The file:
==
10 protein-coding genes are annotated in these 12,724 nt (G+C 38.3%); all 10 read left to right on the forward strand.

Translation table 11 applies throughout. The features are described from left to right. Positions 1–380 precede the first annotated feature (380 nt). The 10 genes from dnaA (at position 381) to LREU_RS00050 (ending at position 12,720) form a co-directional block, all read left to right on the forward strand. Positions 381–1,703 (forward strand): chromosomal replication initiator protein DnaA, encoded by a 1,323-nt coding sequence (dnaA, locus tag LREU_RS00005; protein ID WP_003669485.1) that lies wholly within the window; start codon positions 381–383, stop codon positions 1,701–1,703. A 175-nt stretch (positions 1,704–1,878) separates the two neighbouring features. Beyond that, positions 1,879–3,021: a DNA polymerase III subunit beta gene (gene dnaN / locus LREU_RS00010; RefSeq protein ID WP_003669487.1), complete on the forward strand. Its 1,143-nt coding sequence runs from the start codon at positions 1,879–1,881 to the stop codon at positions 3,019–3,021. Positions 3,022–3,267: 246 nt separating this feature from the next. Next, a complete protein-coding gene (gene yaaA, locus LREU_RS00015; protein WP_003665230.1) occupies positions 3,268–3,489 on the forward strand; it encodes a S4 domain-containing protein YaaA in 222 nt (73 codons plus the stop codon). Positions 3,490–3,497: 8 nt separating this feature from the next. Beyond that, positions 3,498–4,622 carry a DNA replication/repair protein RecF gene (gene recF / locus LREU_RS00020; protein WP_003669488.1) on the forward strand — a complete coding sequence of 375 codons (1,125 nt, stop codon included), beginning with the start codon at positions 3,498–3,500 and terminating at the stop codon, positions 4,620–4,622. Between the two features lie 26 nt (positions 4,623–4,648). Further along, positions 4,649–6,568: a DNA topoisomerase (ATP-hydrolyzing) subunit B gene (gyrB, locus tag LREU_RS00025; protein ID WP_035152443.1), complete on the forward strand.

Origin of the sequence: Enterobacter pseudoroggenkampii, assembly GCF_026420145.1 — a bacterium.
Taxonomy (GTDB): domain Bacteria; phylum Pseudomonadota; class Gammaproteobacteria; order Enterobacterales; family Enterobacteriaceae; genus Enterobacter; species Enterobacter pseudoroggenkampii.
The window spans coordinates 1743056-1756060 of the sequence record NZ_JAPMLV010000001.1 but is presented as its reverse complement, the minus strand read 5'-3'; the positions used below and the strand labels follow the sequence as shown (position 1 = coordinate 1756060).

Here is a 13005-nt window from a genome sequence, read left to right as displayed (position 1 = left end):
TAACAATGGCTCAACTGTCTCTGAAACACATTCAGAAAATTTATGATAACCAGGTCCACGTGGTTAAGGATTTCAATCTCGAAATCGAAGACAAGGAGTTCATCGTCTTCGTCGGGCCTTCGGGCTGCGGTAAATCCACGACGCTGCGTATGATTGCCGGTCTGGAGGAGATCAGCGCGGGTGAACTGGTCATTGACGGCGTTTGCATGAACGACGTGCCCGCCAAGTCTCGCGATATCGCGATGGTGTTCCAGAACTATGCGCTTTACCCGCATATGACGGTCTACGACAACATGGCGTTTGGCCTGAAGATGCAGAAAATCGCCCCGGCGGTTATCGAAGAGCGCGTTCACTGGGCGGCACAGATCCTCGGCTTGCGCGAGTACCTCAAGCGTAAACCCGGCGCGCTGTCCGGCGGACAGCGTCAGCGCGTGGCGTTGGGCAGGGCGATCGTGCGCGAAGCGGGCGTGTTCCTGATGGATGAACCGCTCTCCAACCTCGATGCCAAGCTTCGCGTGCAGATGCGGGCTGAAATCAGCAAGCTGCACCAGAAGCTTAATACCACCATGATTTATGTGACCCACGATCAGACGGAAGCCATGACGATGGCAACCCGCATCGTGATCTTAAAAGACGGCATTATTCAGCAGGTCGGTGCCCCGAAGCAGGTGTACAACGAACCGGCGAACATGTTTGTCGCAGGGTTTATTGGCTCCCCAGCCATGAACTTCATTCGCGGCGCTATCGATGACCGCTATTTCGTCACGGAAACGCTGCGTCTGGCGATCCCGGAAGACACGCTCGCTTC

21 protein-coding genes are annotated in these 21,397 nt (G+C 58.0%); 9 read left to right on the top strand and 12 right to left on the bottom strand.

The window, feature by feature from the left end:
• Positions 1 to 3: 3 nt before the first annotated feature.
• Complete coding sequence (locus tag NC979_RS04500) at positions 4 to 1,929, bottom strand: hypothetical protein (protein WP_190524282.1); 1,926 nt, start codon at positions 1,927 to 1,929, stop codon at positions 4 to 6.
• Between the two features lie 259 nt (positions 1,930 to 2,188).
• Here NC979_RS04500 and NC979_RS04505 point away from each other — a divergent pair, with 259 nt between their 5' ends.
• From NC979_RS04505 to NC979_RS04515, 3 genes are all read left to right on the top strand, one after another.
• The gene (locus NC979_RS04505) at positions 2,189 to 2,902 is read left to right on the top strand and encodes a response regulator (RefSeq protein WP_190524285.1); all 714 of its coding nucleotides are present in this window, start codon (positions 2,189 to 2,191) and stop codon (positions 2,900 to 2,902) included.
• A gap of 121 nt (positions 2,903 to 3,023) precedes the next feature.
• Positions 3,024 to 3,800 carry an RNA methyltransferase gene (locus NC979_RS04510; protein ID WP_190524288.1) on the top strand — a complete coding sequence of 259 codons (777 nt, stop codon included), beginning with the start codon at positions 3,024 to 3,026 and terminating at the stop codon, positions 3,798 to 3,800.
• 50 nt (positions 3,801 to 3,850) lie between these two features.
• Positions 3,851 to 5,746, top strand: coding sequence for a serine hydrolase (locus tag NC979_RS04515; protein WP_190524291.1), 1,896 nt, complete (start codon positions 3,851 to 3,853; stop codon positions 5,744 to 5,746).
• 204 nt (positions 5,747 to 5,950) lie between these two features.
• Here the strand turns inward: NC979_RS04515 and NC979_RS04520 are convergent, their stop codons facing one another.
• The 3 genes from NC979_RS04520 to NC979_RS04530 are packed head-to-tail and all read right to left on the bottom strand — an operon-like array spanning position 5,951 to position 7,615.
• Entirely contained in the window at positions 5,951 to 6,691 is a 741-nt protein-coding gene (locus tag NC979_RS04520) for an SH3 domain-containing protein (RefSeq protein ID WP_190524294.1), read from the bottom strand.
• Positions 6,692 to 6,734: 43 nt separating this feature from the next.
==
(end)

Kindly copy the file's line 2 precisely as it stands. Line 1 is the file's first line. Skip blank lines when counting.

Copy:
Translation table 11 applies throughout. The features are described from left to right. Positions 1–380 precede the first annotated feature (380 nt). The 10 genes from dnaA (at position 381) to LREU_RS00050 (ending at position 12,720) form a co-directional block, all read left to right on the forward strand. Positions 381–1,703 (forward strand): chromosomal replication initiator protein DnaA, encoded by a 1,323-nt coding sequence (dnaA, locus tag LREU_RS00005; protein ID WP_003669485.1) that lies wholly within the window; start codon positions 381–383, stop codon positions 1,701–1,703. A 175-nt stretch (positions 1,704–1,878) separates the two neighbouring features. Beyond that, positions 1,879–3,021: a DNA polymerase III subunit beta gene (gene dnaN / locus LREU_RS00010; RefSeq protein ID WP_003669487.1), complete on the forward strand. Its 1,143-nt coding sequence runs from the start codon at positions 1,879–1,881 to the stop codon at positions 3,019–3,021. Positions 3,022–3,267: 246 nt separating this feature from the next. Next, a complete protein-coding gene (gene yaaA, locus LREU_RS00015; protein WP_003665230.1) occupies positions 3,268–3,489 on the forward strand; it encodes a S4 domain-containing protein YaaA in 222 nt (73 codons plus the stop codon). Positions 3,490–3,497: 8 nt separating this feature from the next. Beyond that, positions 3,498–4,622 carry a DNA replication/repair protein RecF gene (gene recF / locus LREU_RS00020; protein WP_003669488.1) on the forward strand — a complete coding sequence of 375 codons (1,125 nt, stop codon included), beginning with the start codon at positions 3,498–3,500 and terminating at the stop codon, positions 4,620–4,622. Between the two features lie 26 nt (positions 4,623–4,648). Further along, positions 4,649–6,568: a DNA topoisomerase (ATP-hydrolyzing) subunit B gene (gyrB, locus tag LREU_RS00025; protein ID WP_035152443.1), complete on the forward strand.